Our adventurous CEO, Joseph Kopser, woke up this morning in Austin and wanted to take an Austin B-Cycle out for a spin. Instead of a leisurely bike ride, however, he decided to make today the first annual #ATXBikeathon, visiting all 26 bike stations throughout Austin. Click through to follow his journey!
Happy Valentine’s Day, Scouts! Today in Washington, DC we’re handing out some super sweet Valentine treats with our friends at Capital Bikeshare and the DC Circulator. You may just find a RideScout Cupid at your metro station, on your bus, or hanging out at a couple of popular bikeshare stations around the city.
Didn’t get a Valentine from us? Don’t sweat it. You can still use the hashtag #sweetridedc on Twitter, Facebook and Instagram for a chance to win sweet giveaways including $60 in baxter bucks for Blind Dog Cafe, $75 to Blackfinn, a 30 minute massage at Lunar Massage, services at Mind Your Body Oasis and coffee credit to Java Shack.
Use the hashtag #sweetrideDC today and over the weekend. We’ll be picking random winners at 10am on Monday.
Thanks for being our favorite users! We ❤️ you guys!
All pickup up and ready to go!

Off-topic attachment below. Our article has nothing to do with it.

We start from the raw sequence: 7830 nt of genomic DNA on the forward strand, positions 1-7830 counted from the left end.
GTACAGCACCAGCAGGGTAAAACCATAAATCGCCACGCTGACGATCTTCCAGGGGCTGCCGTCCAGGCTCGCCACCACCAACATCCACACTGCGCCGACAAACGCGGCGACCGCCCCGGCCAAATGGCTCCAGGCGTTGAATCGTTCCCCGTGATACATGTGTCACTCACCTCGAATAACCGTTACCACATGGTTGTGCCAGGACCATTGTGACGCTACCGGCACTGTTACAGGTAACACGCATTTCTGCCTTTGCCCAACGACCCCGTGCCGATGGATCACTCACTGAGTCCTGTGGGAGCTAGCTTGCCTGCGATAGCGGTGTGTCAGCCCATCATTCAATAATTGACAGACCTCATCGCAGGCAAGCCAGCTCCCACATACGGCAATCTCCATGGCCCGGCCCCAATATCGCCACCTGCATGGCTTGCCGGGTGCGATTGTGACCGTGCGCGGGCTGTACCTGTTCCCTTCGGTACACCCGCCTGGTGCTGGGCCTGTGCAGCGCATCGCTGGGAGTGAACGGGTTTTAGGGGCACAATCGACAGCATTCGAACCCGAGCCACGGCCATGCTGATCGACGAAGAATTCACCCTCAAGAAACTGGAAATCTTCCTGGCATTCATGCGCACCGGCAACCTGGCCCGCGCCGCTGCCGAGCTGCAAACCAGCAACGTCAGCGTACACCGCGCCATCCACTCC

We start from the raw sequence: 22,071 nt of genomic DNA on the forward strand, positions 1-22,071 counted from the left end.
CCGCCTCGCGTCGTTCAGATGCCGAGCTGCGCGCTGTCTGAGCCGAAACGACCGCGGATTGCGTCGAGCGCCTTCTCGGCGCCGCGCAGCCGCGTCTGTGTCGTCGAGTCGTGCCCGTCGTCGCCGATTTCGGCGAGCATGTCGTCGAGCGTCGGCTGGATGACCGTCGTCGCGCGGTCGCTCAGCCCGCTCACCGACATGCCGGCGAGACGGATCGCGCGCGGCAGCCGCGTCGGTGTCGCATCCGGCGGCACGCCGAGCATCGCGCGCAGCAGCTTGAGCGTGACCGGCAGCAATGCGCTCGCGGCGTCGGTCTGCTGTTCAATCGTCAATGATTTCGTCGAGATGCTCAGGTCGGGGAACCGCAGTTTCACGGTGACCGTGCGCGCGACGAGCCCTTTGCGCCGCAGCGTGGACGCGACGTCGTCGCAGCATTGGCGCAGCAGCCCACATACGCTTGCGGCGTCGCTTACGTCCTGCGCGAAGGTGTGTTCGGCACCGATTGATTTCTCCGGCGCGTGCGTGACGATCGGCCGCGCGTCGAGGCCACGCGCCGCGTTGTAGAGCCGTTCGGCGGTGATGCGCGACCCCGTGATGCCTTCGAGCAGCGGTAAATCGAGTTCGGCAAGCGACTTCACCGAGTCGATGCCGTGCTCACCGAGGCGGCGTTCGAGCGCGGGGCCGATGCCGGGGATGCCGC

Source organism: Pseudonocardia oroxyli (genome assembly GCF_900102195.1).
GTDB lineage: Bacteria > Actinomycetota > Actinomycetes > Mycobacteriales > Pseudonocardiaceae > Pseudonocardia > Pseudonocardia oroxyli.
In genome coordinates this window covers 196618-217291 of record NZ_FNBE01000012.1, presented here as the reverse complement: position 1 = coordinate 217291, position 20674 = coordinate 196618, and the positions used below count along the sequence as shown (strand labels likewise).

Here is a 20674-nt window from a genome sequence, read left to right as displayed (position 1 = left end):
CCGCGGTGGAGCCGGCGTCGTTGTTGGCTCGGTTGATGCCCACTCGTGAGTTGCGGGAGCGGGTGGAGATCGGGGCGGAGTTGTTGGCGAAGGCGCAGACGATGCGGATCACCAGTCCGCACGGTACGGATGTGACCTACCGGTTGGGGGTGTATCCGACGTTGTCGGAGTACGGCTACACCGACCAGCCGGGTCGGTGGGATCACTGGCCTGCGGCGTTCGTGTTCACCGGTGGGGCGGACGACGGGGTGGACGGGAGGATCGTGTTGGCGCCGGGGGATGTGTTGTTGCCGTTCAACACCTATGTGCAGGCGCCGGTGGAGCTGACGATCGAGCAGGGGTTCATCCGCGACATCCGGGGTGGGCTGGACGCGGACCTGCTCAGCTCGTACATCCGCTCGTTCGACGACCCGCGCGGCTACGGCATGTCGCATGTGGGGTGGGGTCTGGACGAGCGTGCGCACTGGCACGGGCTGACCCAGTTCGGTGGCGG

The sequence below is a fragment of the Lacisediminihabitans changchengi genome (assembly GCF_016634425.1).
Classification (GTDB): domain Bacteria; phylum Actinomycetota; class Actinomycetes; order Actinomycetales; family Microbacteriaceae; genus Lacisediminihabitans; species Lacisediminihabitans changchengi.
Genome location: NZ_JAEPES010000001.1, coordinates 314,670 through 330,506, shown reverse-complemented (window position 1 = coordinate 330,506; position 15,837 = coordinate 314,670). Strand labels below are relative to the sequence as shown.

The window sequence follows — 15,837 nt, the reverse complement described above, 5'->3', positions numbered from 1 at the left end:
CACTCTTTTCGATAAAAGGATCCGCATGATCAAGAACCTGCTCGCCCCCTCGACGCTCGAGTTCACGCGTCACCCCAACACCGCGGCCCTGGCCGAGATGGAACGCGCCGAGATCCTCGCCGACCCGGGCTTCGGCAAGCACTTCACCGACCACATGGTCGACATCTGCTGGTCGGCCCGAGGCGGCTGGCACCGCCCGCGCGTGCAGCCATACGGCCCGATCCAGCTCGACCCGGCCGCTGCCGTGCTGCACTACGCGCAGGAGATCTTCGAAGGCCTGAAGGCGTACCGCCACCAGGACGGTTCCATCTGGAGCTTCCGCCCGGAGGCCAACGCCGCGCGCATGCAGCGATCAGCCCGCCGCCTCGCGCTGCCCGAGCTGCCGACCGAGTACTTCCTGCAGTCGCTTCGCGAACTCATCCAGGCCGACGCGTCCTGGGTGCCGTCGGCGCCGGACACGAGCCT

Valentines in Gallery Place.
Our Valentine was excited to try RideScout!
DC Circulator riders on 14th Street get a sweet surprise.
Dupont Valentines love.
Over the course of January, we followed the journey of four app users who resolved to make their lives better by changing their transportation habits. We move from point A to point B, so many times over the course of a month, why not see if you can break a habit?
With RideScout acting as their guide and mentor, each contributor made a RideScout Resolution for 2014. Some wanted to save money, while others just wanted to explore or burn those cals by taking active modes of transportation. Lets review, shall we?
The LA Transplant
We began our year with Jeni Sue Birnbaum, who made a resolution to discover alternates to her late Prius, which she left behind in a recent move from LA to DC. Now back in her native Washington, she discovered a love for the DC Metro and walking to the best concert venues in the city, allowing a little extra leeway for a burger every now and then.
Although the Metro often proved to be the best option, it has it’s…idiosyncrasies. Jeni Sue told us all about her issues with “The Sweatros,” and instructed us on how to be more polite (hint: don’t push). Hey, you can always find an alternative!
The Biggest Loser
In the process of trying out all the available options, she discovered that new modes of transit don’t just get you there faster, but also enable you to better experience the world around you. She certainly experienced the Metro when she bared it all for the No Pants Metro Ride.
The DC Explorer
Not everyone started their RideScout Resolution journey as a transit newbie. Levi Rokey was a pro that was inspired by Kurt Vonnegut to continue exploring the various haunts, dive bars, monuments, bottomless brunch spots, neighborhoods, and parks that make the Nation’s capital such a great place to live.